A few of our local sporting associations, namely Track and Field, Cricket, Table Tennis, Football and Basketball, have embarked on grassroots programmes, which essentially are introductory platforms for giving participants the feel of the respective disciplines.
The institution of grassroots programmes for the respective disciplines are mandated by their parent bodies.
They are the outcome of studies, evaluations and consultations, which set out the goals and actions which will drive towards achieving the defined objectives.
Grassroots programmes are implemented by the technical departments with continuous evaluation of progress and adaptation against outlined objectives.
The above-mentioned framework are the ideals, but a closer look at the Vincentian context shows that they do not fit into the intent, as we continuously have lost our way.
Staying here at home, by and large, the grassroots programmes are conducted by the least qualified persons; therefore, invariably, the skills, rudiments and appreciation of the sport are compromised.
Instead, participation and the numbers take precedence and success is deemed.
It must be borne out that grassroots initiatives are often taken on by parents and guardians as holding bays for their children and wards, respectively.
But to do away with the programmes could be a hard and bitter pill to ingest, since they have built-in funding by the international parent organizations.
This is beneficial to our national sporting organizations in many ways, as they are a platform for coaching, whilst there is a trickle down effect for those who are encircled by the activities.
Critical to the whole affair, are we technically and tactically profiting from the number of grassroots courses and systems which are in train?
Without any scientific data to back this inquiry, it is evident that they are not solving many of the deficiencies which plague the young players of the various sports.
One, however, can come to the conclusion that the grassroots efforts are not bearing fruit, as St Vincent and the Grenadines, over the past decade or more, has not shown any prowess at age group tournaments.
This is so, even at the lowest of the levels, that of the Windwards set-up.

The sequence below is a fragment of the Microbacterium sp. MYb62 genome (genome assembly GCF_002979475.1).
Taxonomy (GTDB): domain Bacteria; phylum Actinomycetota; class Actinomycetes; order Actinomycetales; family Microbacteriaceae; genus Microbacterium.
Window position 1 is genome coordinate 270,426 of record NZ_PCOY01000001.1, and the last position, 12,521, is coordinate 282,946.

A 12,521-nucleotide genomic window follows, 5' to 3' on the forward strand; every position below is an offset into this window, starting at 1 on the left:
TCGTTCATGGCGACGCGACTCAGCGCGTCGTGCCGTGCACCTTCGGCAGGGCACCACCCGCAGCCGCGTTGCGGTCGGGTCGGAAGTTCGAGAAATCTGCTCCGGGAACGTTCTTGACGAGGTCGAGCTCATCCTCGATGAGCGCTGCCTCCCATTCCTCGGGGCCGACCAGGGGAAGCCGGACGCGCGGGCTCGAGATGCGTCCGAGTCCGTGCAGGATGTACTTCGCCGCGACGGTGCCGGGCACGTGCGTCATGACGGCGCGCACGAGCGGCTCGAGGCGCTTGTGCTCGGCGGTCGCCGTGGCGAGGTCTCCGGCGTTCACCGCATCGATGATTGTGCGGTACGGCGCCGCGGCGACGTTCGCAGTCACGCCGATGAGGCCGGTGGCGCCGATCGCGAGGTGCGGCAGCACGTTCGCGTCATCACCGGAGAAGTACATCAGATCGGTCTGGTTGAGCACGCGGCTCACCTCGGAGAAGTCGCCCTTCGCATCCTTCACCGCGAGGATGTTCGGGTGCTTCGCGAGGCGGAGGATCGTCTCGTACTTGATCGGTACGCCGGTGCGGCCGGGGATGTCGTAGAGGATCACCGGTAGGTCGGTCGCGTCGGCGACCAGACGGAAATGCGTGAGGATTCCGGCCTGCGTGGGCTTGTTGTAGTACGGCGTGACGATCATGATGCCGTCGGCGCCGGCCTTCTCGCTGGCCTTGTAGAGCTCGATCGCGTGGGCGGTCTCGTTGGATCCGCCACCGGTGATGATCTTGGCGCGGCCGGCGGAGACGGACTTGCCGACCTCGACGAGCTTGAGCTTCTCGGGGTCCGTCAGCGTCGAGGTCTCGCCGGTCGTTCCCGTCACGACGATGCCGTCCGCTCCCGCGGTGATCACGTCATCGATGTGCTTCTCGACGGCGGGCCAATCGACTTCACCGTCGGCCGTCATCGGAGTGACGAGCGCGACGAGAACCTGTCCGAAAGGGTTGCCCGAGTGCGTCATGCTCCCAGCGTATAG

With a grassroots programme in train, St Vincent and the Grenadines is almost the certain candidate for the last place in the annual Under-15 Windwards cricket competition, held among the four islands.
In addition, not more than two players find themselves on the Windwards Under-15 team for the West Indies Tournament.
Similarly, the case is applicable to football, which is more or less the trumpeter for grassroots undertaking in St Vincent and the Grenadines.
Although, year after year the programmes are touted by the national administrators, representative teams, mainly at the Under-15 grouping, find themselves out of the league when they come up against counterparts from the Caribbean region and beyond.
The results of the CONCACAF Under-15 tournament in 2013 and the Caribbean Football Union’s exercise last year are testimony, as the Vincentian outfits were outclassed by their opponents in both instances.
This column is hereby advocating that all the current grassroots programmes being carried out by national sporting associations undergo immediate surgery, as their body parts are indeed not functioning as they should.
It may be imperative in some cases for a hold to be put on them and purely developmental programmes instituted.
Radical as it may seem, this may be necessary as we are going nowhere fast.
This is opportune, as a recycling of efforts is costing us our national sporting pride and frustrating the young sportsmen and women who are left with a false sense of security and comfort that they are good, but only on the Vincentian landscape.
Part of the overall redress will also mean the better coaches and the more competent will have to take their knowledge and expertise to the lowest level of the scale and work with the beginners.
Once in place, this will ensure that the skills set is best taught at the base; hence when the players get to the higher levels, they will become second nature.
There is no shortage of complaints from senior national coaches, as they often have to re-teach the basics to some players.
Reform in the technical departments of all our sporting disciplines is probably the most crucial factor, if St Vincent and the Grenadines is to become again competitive, firstly among the Windward Islands, then the subregion and the wider Caribbean, before we can begin to think internationally.